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<beach> verisimilitude: Top-level comments start with three semicolons.
<beach> Commented-out code gives a very strange impression. What is the person reading the code supposed to think?
<beach> Comments inside top-level expressions to be aligned with other expressions take two semicolons.
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<beach> Instead of using reader labels #= and ##, define an abstraction like a function or a macro. Code like that is quite unreadable.
<beach> Your functions are way too big.
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<beach> verisimilitude: I think it was a mistake to recommend your code as the first code for psq to read.
<beach> verisimilitude: It is not idiomatic and it is way too hard for a beginner to follow.
<verisimilitude> I don't use git, no, beach.
<equwal> wut
<verisimilitude> ACUTE-TERMINAL-CONTROL is still a work in progress, but I will defend CL-ECMA-48 as something that is rather finished and good.
<equwal> Use git.
<verisimilitude> Why should I?
<beach> verisimilitude: Why do you recommend unfinished unidiomatic code to read for a beginner?
<beach> psq: I think you should start with something more idiomatic.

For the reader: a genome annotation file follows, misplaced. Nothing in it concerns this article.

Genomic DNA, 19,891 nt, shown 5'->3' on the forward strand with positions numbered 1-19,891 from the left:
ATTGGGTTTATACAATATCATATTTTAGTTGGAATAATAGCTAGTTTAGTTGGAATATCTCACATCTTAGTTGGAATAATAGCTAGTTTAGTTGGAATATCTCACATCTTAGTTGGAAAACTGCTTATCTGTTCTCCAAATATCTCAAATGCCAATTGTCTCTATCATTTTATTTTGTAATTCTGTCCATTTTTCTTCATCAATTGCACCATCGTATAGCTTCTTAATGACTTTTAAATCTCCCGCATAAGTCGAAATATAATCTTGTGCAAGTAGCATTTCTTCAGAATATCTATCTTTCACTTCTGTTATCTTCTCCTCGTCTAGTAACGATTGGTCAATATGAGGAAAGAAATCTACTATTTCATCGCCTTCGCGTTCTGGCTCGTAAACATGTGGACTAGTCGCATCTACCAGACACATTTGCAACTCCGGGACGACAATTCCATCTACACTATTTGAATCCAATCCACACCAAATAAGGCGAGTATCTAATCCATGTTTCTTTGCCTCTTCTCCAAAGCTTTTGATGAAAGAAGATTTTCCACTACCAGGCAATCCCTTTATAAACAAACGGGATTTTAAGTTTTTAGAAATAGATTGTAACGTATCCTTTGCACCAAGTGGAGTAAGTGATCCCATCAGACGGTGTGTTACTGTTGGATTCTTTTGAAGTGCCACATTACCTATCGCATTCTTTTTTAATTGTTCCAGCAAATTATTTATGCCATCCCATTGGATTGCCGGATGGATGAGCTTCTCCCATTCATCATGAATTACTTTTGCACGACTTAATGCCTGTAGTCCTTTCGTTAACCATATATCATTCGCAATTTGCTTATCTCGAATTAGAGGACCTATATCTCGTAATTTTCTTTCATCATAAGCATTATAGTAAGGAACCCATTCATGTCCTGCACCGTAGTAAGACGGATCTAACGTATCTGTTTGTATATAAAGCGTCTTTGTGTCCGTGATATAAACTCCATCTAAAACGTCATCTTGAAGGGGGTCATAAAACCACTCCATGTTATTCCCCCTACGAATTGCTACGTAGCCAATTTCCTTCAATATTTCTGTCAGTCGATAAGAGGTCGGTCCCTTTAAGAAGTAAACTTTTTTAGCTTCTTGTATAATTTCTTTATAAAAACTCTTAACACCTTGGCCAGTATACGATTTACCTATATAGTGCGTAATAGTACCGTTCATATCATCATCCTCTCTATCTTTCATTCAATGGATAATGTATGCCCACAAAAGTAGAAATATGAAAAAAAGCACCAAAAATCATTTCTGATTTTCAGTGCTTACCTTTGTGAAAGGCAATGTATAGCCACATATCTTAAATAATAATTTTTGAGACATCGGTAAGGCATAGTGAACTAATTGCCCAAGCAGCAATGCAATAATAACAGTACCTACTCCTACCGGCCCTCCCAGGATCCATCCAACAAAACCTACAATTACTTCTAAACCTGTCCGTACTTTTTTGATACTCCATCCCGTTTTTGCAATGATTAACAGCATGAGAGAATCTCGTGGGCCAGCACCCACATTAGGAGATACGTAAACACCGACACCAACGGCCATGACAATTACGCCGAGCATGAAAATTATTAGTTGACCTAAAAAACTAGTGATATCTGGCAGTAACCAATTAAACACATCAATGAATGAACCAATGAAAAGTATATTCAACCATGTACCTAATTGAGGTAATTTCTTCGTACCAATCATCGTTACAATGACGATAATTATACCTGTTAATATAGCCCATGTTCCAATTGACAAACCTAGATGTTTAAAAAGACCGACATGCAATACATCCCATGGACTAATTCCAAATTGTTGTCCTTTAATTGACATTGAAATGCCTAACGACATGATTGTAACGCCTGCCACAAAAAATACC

<verisimilitude> I recommended ACUTE-TERMINAL-CONTROL because they also wanted something interesting.
<verisimilitude> I told them to read CL-ECMA-48 first, anyway; do you have any criticisms that apply to that, beach?
<beach> I do, yes.
<beach> Same thing about comments.
<beach> Your function and macros are way too big. They should be less than one screen.
<equwal> versimilitude: Because you need version control and git is the best version control system.
<verisimilitude> Comment conventions are irrelevant, I think.
<beach> verisimilitude: Your code seems to use car/cdr/rplaca/rplacd a lot. That indicates a lack of abstraction.
<verisimilitude> The code in DEFCS could be cleaned a tad by introducing more variables to store some results, and I may do that, but it's still fine and nice.
<equwal> whoa your code is in all caps
<beach> verisimilitude: They are not irrelevant. If you want to expose your code to others, especially to newbies, make sure you follow the established conventions.
<verisimilitude> That's just how I formatted the examples in the documentation, equwal.
<verisimilitude> I will follow no convention I don't care about, beach.
<equwal> I stopped reading when I saw it was all caps.
<verisimilitude> Besides, it's not as if anyone else gave any recommendations.
<beach> verisimilitude: I respect that, but then don't expose your code to others. Especially not to newbies.
<beach> verisimilitude: It would be better to wait for a more idiomatic recommendation than to expose unidiomatic code.
<equwal> verisimilitude: I don't have recommendations because I'd rather use my time doing something other than reading that.
<equwal> No all caps.
<verisimilitude> That's what the code actually looks like, equwal, and the actual program isn't written like that.
<beach> psq: If you could tell us your current level of knowledge, the kind of code you would be interested in, and what other languages you already know, better recommendations could be given.